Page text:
Now, I understand what you may be thinking. “Why would you want to teach students how to read in a math course?” or “What does reading and language development have to do with numbers?” or “Why did John’s voice suddenly get very annoying?” To address those first two questions, I invite you to think back to your wonderful times in a mathematics course when you were a high-schooler. Do you remember how every new section in the chapter would involve a number of bolded new terms, and they were generally built on previous chapters’ bolded terms? I am a mathematics major, and I can attest that learning these new terms was not a walk in the park. My main concern about my future students is that they will pick up the textbook, read through the examples, follow it like a cookbook when doing the homework, and then close the book. They would either not find a point to learning the new terms, or find it to be difficult to remember. But I suppose there isn’t a great harm in that. I mean, when would you really use the words “numerator” and “denominator” in any other context than mathematics, or perhaps the floweriest of the flowery essays? It would be so much more convenient to say, “You gotta make the bottom numbers the same on each number thingy, then times that number to make it the same number to the top number for both thingies before you can add the top numbers, but you gotta keep the bottom number the same.” Archimedes would roll over and over in his grave hearing this obscenely basic monologue describing adding fractions. I would not want my students to be viewed by society as being ignorant to the long history of mathematics, nor sound so ineloquent as to destroy the meaning of their statements because they are judged by how they say, as opposed to what they say.

So as a preventive measure, I’ve enlisted the help of Martha Rapp Ruddell. Okay, so I just perused her book, but I did see a literacy strategy to help students with the learning of those academic mathematical terms. Ruddell discussed an instructional procedure called CSSR. No, this is not the Soviet Union reuniting for another world tour. CSSR stands for: Context, Structure, Sound, Reference. This is a system of vocabulary research that can help students address the issue of not learning the terms because they don’t understand how to figure out the definition of the new term. It works in 4 steps with 3 of them being conditional steps. When a student encounters a new term, say for example, “polynomials,” the student would read the entire sentence and guess the meaning based on the CONTEXT in which it was used. If it makes sense, then great, they move on. If not, then they move to step 2 where they analyze the STRUCTURE of the actual word. In this case, if the student understands the prefix “poly” as meaning “many,” then they are already halfway towards understanding the word. If it still does not make sense to them while putting that into the context, then they try step 3 and SOUND it out and try to associate that word with other words that they have heard before. Step 4 is the most disruptive, yet surest form of definition, which is to look into a REFERENCE location such as the glossary, dictionary, or other people. I can appreciate this system because it is versatile enough to be used in any subject area that has subject-specific terms, which is, umm…all of them, and this self-directed learning will help with retention as they cycle through step after step of repeating the word to themselves with different perspectives on it.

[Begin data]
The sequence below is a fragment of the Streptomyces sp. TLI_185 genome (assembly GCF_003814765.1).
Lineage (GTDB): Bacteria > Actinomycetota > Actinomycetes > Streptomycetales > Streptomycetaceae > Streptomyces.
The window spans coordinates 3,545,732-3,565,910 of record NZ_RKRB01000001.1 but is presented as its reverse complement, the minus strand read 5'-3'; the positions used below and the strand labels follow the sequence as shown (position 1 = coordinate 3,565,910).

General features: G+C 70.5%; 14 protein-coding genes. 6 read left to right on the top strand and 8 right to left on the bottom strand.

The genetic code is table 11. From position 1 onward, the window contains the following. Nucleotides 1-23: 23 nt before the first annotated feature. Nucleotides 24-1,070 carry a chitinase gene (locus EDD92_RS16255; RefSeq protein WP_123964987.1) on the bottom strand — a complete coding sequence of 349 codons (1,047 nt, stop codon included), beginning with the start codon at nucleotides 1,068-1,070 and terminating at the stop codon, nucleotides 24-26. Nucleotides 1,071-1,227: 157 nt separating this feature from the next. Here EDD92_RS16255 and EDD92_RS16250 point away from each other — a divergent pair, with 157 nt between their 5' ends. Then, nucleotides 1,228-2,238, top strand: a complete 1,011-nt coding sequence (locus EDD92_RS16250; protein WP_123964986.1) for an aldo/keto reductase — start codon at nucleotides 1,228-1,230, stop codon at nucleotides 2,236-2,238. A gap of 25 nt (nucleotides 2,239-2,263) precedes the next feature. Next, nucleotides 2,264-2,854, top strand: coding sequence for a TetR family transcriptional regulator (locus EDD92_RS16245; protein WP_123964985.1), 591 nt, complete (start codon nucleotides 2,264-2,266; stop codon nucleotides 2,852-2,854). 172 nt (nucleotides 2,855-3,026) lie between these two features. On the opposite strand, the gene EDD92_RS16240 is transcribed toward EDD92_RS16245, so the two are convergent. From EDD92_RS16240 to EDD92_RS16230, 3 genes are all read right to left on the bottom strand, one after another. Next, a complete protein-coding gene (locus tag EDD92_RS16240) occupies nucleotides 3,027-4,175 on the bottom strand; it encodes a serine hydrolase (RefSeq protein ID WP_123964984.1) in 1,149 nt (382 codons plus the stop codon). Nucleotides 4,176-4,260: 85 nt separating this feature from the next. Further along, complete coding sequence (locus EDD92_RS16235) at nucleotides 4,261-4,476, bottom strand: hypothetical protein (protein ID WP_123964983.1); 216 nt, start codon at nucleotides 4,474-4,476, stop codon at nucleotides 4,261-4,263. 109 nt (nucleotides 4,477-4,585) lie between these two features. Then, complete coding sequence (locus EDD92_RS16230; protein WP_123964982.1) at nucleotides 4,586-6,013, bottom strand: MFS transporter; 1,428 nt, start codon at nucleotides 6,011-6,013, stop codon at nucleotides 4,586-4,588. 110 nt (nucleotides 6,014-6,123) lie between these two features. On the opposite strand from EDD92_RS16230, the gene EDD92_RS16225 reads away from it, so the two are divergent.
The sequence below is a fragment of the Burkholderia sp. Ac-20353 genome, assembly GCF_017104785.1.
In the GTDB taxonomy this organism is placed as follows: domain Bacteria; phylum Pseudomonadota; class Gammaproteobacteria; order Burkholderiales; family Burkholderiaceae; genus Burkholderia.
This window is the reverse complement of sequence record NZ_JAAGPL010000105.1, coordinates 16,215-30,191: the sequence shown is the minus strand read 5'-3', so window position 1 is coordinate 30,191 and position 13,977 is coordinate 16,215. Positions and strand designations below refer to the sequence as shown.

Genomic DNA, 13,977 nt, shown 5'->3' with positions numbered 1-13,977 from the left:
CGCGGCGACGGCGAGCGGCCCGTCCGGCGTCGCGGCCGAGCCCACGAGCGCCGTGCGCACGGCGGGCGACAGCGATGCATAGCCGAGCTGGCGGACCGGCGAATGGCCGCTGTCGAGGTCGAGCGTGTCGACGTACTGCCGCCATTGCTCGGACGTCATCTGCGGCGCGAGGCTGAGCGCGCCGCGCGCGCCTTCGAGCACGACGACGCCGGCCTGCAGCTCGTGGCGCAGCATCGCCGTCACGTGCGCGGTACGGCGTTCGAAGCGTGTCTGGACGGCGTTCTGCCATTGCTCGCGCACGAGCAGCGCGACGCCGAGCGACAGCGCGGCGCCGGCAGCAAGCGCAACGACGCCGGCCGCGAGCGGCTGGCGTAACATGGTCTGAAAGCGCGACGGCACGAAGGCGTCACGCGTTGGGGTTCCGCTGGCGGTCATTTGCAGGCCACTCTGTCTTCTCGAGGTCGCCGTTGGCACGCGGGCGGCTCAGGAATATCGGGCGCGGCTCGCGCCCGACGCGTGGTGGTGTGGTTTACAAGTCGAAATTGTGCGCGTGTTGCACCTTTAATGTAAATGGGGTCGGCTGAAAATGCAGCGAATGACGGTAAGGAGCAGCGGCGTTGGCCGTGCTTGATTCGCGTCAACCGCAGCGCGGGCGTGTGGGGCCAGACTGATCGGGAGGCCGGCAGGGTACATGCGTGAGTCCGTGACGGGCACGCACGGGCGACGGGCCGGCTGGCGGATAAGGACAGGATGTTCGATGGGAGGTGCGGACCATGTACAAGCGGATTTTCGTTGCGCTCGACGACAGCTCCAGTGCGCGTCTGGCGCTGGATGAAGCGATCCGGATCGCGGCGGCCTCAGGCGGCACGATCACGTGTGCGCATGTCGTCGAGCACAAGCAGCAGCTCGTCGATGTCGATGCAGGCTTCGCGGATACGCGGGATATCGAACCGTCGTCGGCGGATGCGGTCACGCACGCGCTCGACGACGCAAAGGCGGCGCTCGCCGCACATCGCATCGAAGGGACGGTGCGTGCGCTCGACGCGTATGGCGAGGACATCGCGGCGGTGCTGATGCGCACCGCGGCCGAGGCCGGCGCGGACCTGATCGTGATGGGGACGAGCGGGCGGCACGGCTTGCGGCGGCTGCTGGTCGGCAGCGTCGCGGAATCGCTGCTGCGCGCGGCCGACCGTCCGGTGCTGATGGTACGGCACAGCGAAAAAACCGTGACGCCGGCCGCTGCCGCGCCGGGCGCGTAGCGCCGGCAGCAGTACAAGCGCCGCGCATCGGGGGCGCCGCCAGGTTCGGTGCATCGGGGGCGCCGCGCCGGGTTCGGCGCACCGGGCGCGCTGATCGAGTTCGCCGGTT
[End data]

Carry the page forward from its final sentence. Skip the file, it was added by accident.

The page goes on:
And to be sure that Ruddell wasn’t just full of it, Jane Harmon asserted in her article, “Constructing word meanings: Strategies and perceptions of four middle school learners,” that the most proficient reader in her study utilized a system similar to this while encountering new terminology. She published her findings in 1998 in the Journal of Literacy Research, Volume 30, Number 4. And specifically, pages 561 through 599. Other supporters of developing in-depth word knowledge, which is promoted by the SS and R parts of CSSR, are E. Sutton Flynt and William G. Brozo. Their article, “Developing Academic Language: Got Words?” was published in the 2008 issue of The Reading Teacher, Volume 61, Number 6, pages 500-502. Both of these articles support what CSSR is trying to accomplish with student readers.

Lastly, how we do educate the students of this system? As Ruddell plainly spells it out, telling the students clearly and drawing a schematic to illustrate the procedure will help cement this system for the visual and auditory learners. After using this system a few times, a quick assessment by discussion would ultimately decide if the system is effective for my students.